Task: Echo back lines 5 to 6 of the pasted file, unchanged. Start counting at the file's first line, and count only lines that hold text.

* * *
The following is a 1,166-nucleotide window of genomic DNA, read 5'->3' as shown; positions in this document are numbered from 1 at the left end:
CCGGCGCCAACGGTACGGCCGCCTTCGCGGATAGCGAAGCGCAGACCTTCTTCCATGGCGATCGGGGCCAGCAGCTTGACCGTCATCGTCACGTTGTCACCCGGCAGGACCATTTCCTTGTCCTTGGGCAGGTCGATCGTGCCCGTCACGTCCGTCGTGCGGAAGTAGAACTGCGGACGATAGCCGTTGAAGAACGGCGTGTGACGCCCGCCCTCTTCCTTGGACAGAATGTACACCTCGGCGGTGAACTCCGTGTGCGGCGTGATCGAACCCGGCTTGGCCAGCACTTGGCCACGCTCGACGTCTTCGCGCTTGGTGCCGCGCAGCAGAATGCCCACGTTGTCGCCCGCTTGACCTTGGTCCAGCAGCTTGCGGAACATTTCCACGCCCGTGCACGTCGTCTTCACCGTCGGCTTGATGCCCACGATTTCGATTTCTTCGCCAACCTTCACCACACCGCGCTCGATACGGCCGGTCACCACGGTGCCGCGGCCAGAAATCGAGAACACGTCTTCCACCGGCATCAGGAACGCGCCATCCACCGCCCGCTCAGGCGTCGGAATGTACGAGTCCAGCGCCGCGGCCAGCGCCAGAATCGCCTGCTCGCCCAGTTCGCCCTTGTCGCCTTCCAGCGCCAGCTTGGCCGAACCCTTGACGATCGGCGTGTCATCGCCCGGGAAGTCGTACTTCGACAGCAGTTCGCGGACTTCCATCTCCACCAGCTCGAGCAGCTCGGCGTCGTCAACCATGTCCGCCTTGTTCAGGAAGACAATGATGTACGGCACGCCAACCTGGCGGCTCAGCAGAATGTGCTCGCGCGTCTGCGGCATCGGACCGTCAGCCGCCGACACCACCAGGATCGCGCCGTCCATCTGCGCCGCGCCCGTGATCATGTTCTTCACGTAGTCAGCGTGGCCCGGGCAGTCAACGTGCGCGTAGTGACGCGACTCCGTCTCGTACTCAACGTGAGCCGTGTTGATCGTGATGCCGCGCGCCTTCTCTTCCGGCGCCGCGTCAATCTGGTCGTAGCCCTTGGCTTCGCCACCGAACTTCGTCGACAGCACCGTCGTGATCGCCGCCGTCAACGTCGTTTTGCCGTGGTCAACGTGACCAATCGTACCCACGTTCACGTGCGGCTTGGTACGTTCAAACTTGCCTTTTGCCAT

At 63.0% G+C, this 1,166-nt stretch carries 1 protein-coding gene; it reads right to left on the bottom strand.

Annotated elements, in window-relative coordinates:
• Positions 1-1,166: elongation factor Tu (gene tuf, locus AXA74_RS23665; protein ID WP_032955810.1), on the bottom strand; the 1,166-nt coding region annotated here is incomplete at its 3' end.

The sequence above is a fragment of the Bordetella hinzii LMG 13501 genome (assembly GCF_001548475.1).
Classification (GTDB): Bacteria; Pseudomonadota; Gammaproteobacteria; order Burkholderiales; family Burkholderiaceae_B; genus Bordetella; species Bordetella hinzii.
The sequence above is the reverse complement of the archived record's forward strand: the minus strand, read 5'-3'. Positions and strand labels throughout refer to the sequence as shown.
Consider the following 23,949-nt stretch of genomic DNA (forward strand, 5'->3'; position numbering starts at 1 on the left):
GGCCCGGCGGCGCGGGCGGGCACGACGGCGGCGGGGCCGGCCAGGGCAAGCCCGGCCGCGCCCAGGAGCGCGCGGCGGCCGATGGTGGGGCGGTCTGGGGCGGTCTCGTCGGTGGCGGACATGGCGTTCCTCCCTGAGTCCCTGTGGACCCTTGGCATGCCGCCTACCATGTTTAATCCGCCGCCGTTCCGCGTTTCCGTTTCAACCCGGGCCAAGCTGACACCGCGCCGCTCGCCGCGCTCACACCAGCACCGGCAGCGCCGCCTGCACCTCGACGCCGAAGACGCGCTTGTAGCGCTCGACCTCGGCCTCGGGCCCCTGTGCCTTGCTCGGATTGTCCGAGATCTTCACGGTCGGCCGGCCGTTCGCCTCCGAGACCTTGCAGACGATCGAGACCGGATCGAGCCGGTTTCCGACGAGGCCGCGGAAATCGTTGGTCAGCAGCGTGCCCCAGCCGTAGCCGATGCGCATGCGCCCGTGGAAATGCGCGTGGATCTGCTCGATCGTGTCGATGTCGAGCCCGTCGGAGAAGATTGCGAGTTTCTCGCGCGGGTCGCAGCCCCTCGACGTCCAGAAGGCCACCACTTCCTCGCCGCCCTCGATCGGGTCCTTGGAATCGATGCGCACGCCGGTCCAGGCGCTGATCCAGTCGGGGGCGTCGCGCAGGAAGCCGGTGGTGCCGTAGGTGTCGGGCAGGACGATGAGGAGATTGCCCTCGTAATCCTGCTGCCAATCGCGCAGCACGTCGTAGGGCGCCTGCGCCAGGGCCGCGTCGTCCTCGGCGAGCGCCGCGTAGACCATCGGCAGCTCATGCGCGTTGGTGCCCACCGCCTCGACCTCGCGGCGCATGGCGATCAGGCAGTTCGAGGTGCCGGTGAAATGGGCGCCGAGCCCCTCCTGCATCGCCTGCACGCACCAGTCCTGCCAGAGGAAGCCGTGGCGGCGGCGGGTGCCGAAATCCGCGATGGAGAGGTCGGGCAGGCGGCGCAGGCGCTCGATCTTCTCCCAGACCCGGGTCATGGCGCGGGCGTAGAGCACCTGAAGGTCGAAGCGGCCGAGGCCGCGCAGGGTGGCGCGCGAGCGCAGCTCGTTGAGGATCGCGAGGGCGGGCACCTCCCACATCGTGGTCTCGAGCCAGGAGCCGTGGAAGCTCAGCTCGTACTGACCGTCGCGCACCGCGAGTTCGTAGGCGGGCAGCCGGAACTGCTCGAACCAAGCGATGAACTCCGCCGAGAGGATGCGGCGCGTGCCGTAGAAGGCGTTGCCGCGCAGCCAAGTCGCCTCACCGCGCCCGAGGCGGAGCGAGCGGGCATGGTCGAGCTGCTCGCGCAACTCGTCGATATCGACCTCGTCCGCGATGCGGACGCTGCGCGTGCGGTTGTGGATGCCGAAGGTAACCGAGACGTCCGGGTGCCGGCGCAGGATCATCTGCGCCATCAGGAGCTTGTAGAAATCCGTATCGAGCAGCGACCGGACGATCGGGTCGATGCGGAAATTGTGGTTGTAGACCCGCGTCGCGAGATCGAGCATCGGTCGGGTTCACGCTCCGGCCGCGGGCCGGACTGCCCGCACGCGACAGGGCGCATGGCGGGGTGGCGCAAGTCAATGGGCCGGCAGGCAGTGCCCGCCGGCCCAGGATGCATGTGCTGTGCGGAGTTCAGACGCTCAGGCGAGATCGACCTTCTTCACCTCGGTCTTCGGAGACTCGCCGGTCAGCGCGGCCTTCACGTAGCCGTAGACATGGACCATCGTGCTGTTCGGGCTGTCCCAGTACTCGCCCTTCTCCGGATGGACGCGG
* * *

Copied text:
• Positions 1-1,166: elongation factor Tu (gene tuf, locus AXA74_RS23665; protein ID WP_032955810.1), on the bottom strand; the 1,166-nt coding region annotated here is incomplete at its 3' end.

The sequence above is a fragment of the Bordetella hinzii LMG 13501 genome (assembly GCF_001548475.1).